so support him all you like

just don't vote for him
0 Replies
 
DrewDad
 
  2  
Reply Wed 17 Sep, 2008 06:52 am
@Parker Cross,
Just FYI: The "surge" did not work. Bribing insurgents not to fight is what "worked."

And the "empty suit" meme just doesn't stand up to scrutiny. Obama has been too successful as both a lawyer and a public servant.
FreeDuck
 
  3  
Reply Wed 17 Sep, 2008 07:03 am
@Parker Cross,
I hate to say it, but when a post entitled "Why I Support John McCain" starts it's first line with "Barack Obama", I really have a difficult time reading on.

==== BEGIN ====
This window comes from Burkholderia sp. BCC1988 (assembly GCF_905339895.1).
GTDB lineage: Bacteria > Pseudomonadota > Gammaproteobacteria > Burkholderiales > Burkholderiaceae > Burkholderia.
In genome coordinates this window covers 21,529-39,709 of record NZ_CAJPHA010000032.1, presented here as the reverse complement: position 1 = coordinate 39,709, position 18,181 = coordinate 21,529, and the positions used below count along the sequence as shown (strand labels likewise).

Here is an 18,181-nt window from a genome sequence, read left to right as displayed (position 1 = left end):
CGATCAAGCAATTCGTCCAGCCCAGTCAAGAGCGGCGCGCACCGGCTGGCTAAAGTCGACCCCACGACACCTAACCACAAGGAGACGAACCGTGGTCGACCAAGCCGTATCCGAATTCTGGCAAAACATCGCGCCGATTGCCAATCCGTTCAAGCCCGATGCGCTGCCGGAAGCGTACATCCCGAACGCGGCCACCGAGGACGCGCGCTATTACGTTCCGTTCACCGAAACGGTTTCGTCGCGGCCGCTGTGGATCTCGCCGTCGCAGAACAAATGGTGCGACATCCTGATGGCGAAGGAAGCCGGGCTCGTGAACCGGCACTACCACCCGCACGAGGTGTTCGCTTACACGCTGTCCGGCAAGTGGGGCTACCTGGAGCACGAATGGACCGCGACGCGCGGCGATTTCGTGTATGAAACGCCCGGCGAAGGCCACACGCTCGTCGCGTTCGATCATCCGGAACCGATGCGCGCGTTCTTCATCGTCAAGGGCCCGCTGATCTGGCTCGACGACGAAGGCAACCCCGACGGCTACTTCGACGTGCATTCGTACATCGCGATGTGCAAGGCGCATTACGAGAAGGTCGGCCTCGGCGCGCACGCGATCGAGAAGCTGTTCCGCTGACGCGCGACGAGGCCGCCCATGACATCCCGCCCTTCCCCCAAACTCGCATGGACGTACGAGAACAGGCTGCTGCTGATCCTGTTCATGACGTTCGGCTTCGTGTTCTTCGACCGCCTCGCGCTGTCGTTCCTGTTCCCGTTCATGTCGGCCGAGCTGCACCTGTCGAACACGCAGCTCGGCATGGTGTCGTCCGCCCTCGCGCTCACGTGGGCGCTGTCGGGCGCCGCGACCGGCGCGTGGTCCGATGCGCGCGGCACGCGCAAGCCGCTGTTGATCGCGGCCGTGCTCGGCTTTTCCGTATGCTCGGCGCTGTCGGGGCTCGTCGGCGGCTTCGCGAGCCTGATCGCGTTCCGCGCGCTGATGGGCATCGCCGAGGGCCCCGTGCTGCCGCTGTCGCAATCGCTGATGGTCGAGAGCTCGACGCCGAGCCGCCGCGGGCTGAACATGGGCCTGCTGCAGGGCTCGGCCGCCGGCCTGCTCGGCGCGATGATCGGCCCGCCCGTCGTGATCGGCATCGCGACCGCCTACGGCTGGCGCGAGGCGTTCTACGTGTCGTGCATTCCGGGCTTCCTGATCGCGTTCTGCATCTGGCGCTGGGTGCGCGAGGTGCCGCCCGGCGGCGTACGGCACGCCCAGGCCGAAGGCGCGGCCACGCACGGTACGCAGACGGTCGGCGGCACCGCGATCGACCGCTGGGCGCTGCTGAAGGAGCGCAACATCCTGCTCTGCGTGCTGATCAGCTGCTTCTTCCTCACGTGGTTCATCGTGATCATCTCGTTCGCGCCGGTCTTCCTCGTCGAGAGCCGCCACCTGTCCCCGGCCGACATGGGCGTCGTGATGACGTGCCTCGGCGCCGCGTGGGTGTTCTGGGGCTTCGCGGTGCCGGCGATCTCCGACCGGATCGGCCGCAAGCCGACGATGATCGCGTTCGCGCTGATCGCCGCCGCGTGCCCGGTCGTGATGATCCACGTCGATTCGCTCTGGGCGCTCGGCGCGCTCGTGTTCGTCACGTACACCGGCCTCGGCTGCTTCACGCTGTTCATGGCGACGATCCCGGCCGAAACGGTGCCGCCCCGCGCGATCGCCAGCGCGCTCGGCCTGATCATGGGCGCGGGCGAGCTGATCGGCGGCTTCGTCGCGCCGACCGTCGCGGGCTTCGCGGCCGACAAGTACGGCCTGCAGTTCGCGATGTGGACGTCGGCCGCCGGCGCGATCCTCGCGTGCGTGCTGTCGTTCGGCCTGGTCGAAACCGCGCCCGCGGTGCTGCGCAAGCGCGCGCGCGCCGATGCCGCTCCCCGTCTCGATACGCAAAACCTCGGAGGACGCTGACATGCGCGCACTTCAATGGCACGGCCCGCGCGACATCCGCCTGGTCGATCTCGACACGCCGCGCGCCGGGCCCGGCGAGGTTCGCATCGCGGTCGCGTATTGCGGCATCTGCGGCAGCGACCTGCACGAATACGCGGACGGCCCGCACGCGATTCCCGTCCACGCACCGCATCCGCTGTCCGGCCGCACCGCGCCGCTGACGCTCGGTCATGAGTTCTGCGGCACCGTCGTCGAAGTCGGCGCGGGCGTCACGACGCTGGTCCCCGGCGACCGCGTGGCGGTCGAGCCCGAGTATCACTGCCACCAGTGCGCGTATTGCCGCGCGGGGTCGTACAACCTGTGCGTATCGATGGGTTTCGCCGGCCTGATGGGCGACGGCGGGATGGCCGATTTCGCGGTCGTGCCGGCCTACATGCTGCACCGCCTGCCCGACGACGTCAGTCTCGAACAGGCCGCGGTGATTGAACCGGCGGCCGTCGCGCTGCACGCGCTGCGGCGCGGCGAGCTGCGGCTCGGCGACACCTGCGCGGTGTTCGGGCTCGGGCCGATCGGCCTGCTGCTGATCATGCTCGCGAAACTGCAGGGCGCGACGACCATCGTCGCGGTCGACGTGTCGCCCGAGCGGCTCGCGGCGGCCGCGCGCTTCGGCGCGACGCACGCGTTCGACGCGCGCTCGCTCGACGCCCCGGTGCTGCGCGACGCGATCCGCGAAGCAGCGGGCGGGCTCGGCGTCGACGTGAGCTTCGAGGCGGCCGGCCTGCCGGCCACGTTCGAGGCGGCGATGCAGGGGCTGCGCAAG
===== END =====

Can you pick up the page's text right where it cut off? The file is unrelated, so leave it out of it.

edit: I see ebrown had the same idea.
McGentrix
 
  3  
Reply Wed 17 Sep, 2008 07:10 am
@FreeDuck,
Part of persuasive writing is tearing down the opposition. I think I learned that in 10th grade English.
FreeDuck
 
  2  
Reply Wed 17 Sep, 2008 07:14 am
@McGentrix,
Sure, but in the very first paragraph? The title of the post implies that the author will be making a case FOR his candidate, not AGAINST the other. If it was titled, "Why I Don't Support Barack Obama" I could see it.
ebrown p
 
  1  
Reply Wed 17 Sep, 2008 07:26 am
@McGentrix,
Did you go on to 11th grade English?
DrewDad
 
  1  
Reply Wed 17 Sep, 2008 07:47 am
@ebrown p,
Ooooh. Snarky.
0 Replies
 
Parker Cross
 
  3  
Reply Wed 17 Sep, 2008 08:27 am
@DrewDad,
Quote:
Obama has been too successful as both a lawyer and a public servant.